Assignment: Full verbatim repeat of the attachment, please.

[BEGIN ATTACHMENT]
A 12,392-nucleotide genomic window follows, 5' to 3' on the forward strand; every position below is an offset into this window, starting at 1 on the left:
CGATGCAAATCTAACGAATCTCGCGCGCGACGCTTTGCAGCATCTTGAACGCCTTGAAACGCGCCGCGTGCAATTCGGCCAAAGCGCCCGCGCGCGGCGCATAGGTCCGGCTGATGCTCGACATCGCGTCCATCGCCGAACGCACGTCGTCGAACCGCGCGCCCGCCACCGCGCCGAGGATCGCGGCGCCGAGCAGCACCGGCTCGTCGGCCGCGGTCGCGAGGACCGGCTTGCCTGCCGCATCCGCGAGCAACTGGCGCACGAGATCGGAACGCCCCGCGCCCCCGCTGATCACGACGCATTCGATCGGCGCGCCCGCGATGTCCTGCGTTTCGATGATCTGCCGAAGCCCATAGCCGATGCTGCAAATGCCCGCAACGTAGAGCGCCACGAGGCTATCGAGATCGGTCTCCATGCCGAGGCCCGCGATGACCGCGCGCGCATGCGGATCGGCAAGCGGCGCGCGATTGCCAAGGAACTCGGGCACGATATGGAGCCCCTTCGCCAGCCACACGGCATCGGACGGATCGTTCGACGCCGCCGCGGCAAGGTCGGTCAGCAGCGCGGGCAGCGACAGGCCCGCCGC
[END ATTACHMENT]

A 12,392-nucleotide genomic window follows, 5' to 3' on the forward strand; every position below is an offset into this window, starting at 1 on the left:
CGATGCAAATCTAACGAATCTCGCGCGCGACGCTTTGCAGCATCTTGAACGCCTTGAAACGCGCCGCGTGCAATTCGGCCAAAGCGCCCGCGCGCGGCGCATAGGTCCGGCTGATGCTCGACATCGCGTCCATCGCCGAACGCACGTCGTCGAACCGCGCGCCCGCCACCGCGCCGAGGATCGCGGCGCCGAGCAGCACCGGCTCGTCGGCCGCGGTCGCGAGGACCGGCTTGCCTGCCGCATCCGCGAGCAACTGGCGCACGAGATCGGAACGCCCCGCGCCCCCGCTGATCACGACGCATTCGATCGGCGCGCCCGCGATGTCCTGCGTTTCGATGATCTGCCGAAGCCCATAGCCGATGCTGCAAATGCCCGCAACGTAGAGCGCCACGAGGCTATCGAGATCGGTCTCCATGCCGAGGCCCGCGATGACCGCGCGCGCATGCGGATCGGCAAGCGGCGCGCGATTGCCAAGGAACTCGGGCACGATATGGAGCCCCTTCGCCAGCCACACGGCATCGGACGGATCGTTCGACGCCGCCGCGGCAAGGTCGGTCAGCAGCGCGGGCAGCGACAGGCCCGCCGC